The City would like to increase water rates to Evanstonians by 10 percent per year each of the next three years to cover the costs of water main replacements and other capital projects, according to a staff presentation delivered to the Administration and Public Works Committee on July 22. City Council took no action one way or the other after the presentation.

The proposed rate increase was presented by Director of Utilities Dave Stoneback to a largely silent committee. Evanston’s water rates remain on the low end compared to neighboring communities, but he admitted that the City’s sewer rates are the highest of those same communities. After the proposed rate increases, according to the presentation, the City’s combined water and sewer rates would be in the higher third of the comparison group.

As has been a theme with the water department in recent years, Mr. Stoneback spoke of the possibility of selling water to nearby communities as a way to raise additional money. Lincolnwood is next in line, he said, and water sales could begin there as soon as next year. Other, larger customers remain a possibility as well.

Selling water to other communities could involve substantial capital outlays.

How much the City could realize from such water sales has never been discussed by the City. Current customer Skokie pays the City of Evanston $0.98 per 1,000 gallons under a 20-year contract that runs through 2017. The Northwest Water Commission pays Evanston only $0.60 per 1,000 gallons, but they maintain their own pipes and infrastructure.

Evanston residents currently pay $2.41 per 1,000 gallons, after a 3 percent increase that went into effect this year, or almost two and a half times Skokie’s rate. After the three 10 percent increases, if they are approved, Evanston’s rates would jump to $3.21 per 1,000 gallons in 2016, a year in which Skokie will still be paying just $0.98 per 1,000 gallons. Skokie also tacks on its own water-distribution charge.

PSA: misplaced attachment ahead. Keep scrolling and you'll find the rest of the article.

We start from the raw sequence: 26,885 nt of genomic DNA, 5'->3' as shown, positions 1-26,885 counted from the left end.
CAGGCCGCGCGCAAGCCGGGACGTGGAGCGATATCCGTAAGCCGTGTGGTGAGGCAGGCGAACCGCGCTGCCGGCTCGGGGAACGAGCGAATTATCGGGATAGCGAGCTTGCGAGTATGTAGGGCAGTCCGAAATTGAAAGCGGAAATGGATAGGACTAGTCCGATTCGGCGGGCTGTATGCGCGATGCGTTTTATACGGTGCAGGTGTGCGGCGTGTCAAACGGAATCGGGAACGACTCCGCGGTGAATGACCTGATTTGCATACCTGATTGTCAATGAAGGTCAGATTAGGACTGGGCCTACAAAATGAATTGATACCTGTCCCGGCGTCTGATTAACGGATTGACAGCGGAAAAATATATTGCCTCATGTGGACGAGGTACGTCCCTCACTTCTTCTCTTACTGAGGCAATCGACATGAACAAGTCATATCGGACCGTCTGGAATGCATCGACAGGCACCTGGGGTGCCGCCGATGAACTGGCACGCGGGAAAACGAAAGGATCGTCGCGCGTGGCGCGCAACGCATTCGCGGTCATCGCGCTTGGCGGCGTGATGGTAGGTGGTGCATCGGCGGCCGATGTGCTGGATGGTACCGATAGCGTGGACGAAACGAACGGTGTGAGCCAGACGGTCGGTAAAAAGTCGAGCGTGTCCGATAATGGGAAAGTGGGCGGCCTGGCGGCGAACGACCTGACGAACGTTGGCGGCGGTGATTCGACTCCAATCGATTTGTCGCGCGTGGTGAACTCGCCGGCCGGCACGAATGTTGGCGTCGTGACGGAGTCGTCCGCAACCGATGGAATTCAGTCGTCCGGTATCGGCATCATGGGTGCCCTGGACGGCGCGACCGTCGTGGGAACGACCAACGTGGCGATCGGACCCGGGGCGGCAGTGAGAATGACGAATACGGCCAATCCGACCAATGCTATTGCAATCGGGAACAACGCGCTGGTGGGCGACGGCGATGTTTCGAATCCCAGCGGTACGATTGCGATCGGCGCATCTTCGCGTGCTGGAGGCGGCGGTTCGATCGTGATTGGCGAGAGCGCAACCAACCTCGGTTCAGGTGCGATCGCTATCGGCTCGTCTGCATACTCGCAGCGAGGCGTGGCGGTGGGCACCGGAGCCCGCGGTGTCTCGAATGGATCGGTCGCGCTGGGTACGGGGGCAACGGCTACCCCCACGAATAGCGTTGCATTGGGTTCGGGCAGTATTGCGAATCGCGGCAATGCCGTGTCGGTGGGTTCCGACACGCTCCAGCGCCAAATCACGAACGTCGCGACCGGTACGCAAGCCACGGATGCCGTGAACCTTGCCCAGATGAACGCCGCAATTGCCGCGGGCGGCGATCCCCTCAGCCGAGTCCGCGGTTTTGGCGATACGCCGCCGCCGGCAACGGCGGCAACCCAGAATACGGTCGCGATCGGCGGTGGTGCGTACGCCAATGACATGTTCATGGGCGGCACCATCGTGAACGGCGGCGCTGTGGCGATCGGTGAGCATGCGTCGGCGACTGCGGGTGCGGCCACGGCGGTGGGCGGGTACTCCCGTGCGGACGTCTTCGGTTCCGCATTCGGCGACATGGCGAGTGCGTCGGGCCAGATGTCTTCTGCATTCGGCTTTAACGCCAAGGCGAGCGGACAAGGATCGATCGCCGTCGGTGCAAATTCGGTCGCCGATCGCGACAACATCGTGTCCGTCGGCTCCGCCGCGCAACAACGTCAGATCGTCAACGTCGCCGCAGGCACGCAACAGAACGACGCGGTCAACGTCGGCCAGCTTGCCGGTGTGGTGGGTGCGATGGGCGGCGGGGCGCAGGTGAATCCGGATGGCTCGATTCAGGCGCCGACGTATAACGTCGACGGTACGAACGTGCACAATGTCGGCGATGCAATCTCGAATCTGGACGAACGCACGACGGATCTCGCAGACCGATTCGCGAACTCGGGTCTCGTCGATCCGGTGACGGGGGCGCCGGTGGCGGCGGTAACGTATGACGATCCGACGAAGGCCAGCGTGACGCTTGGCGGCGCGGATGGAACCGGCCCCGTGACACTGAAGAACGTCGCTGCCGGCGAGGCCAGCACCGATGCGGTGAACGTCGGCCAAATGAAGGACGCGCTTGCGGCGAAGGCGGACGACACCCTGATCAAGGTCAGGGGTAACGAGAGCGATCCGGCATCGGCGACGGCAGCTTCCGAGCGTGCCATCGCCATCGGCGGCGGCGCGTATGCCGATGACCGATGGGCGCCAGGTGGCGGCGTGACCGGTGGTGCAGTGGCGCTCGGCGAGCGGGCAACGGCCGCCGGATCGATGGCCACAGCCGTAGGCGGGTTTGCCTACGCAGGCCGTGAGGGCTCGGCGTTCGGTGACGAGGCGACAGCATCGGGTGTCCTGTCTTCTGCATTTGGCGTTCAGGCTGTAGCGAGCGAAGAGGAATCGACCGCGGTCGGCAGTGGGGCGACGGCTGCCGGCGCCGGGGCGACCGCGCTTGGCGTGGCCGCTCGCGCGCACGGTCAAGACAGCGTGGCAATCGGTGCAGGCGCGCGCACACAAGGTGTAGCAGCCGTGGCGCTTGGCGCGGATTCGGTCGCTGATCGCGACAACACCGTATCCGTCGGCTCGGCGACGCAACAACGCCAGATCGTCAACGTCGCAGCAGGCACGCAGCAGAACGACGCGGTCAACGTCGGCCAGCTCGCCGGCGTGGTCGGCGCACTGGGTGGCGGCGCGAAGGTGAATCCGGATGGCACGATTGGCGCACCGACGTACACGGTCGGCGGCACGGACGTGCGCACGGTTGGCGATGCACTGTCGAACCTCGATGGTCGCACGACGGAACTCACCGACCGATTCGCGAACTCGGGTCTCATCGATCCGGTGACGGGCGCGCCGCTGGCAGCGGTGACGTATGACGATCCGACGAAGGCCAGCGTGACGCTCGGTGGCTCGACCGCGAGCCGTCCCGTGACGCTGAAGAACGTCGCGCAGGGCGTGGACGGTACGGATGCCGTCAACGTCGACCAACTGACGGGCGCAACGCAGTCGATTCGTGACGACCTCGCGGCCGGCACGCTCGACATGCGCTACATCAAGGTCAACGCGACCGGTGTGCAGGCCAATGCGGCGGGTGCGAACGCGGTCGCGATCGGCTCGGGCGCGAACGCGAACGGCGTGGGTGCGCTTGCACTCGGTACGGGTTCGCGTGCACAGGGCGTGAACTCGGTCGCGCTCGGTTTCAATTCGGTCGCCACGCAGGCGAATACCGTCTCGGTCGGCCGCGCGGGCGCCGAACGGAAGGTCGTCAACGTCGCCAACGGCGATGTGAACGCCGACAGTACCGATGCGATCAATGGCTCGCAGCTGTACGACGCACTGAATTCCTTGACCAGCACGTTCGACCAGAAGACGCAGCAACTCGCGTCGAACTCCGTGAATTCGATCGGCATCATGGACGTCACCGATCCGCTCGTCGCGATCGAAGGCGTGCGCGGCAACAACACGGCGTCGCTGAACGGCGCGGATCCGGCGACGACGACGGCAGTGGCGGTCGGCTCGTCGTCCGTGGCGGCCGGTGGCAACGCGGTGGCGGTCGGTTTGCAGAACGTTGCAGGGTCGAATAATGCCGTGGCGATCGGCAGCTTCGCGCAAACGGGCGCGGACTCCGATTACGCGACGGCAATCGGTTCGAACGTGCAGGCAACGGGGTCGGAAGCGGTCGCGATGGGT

On an annual basis, when water and sewer costs are added together, Evanston residents currently pay on average $645 per year. After the increases, that number will jump to $709. A Skokie resident, according to the report, pays on average $374 per year for water and sewer combined.

The increases are needed in order to meet capital-funding needs over the next 20 years. Mr. Stoneback said the City estimates a need of, on average, $5 million per year in water bonds.

Even after years of work to replace water mains and sewers that are in many cases 100 years old or older, more than seven miles of large-diameter sewer pipes and more water mains need replacement, he said.

Raising rates so that the water department comes close to balancing its budget – taking debt-service payments into consideration – helps with the City’s  bond rating, said Assistant City Manager Marty Lyons. “Moody’s and the like take note,” he said.

The problem is exacerbated, he said, by a steady decrease in water consumption over the past several years. Water sales have dropped from almost 4.5 million 100 cubic feet units in 1999 to about 3.5 million units in 2012, but have remained steady since 2008 according to a chart in the presentation. This has the effect of reducing revenues needed to cover expenses to treat and distribute water.

Alderman Ann Rainey, 8th Ward, pointed out that the decrease in water consumption might have been caused in part by the decision to raise water rates. Mr. Stoneback pointed instead to increased water conservation and more efficient appliances, both initiatives that have been championed by the City.

No action was requested of the City Council Monday night. The matter may well return as part of the upcoming budget season, however, with a 10 percent increase as part of the request. Residents may wish to be alert for it.